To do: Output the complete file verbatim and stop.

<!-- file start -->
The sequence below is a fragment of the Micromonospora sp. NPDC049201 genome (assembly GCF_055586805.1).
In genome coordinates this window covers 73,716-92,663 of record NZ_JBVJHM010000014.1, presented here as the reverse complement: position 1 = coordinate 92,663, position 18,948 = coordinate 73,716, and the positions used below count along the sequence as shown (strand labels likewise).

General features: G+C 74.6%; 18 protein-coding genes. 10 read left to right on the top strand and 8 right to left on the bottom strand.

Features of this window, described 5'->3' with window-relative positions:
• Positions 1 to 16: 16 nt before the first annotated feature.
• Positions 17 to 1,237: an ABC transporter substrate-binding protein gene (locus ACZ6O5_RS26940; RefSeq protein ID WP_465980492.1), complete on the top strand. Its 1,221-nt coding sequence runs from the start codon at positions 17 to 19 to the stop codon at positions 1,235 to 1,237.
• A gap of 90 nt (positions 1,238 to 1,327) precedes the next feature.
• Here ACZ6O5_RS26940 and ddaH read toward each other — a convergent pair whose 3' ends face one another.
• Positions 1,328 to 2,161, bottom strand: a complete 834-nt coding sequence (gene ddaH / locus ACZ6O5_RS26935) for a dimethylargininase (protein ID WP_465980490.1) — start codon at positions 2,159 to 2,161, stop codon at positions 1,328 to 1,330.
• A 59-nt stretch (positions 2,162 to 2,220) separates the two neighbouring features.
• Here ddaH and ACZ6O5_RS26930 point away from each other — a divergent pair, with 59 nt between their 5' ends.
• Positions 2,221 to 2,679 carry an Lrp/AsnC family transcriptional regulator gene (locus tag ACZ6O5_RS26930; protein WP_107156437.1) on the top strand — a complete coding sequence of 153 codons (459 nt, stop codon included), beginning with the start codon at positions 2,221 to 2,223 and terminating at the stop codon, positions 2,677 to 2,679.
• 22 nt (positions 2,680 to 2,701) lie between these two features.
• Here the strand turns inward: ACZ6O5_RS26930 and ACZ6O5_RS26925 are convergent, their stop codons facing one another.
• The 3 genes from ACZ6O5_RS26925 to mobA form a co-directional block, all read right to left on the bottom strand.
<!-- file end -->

The sequence below is a fragment of the Micromonospora sp. NPDC049201 genome (assembly GCF_055586805.1).
In genome coordinates this window covers 73,716-92,663 of record NZ_JBVJHM010000014.1, presented here as the reverse complement: position 1 = coordinate 92,663, position 18,948 = coordinate 73,716, and the positions used below count along the sequence as shown (strand labels likewise).

General features: G+C 74.6%; 18 protein-coding genes. 10 read left to right on the top strand and 8 right to left on the bottom strand.

Features of this window, described 5'->3' with window-relative positions:
• Positions 1 to 16: 16 nt before the first annotated feature.
• Positions 17 to 1,237: an ABC transporter substrate-binding protein gene (locus ACZ6O5_RS26940; RefSeq protein ID WP_465980492.1), complete on the top strand. Its 1,221-nt coding sequence runs from the start codon at positions 17 to 19 to the stop codon at positions 1,235 to 1,237.
• A gap of 90 nt (positions 1,238 to 1,327) precedes the next feature.
• Here ACZ6O5_RS26940 and ddaH read toward each other — a convergent pair whose 3' ends face one another.
• Positions 1,328 to 2,161, bottom strand: a complete 834-nt coding sequence (gene ddaH / locus ACZ6O5_RS26935) for a dimethylargininase (protein ID WP_465980490.1) — start codon at positions 2,159 to 2,161, stop codon at positions 1,328 to 1,330.
• A 59-nt stretch (positions 2,162 to 2,220) separates the two neighbouring features.
• Here ddaH and ACZ6O5_RS26930 point away from each other — a divergent pair, with 59 nt between their 5' ends.
• Positions 2,221 to 2,679 carry an Lrp/AsnC family transcriptional regulator gene (locus tag ACZ6O5_RS26930; protein WP_107156437.1) on the top strand — a complete coding sequence of 153 codons (459 nt, stop codon included), beginning with the start codon at positions 2,221 to 2,223 and terminating at the stop codon, positions 2,677 to 2,679.
• 22 nt (positions 2,680 to 2,701) lie between these two features.
• Here the strand turns inward: ACZ6O5_RS26930 and ACZ6O5_RS26925 are convergent, their stop codons facing one another.
• The 3 genes from ACZ6O5_RS26925 to mobA form a co-directional block, all read right to left on the bottom strand.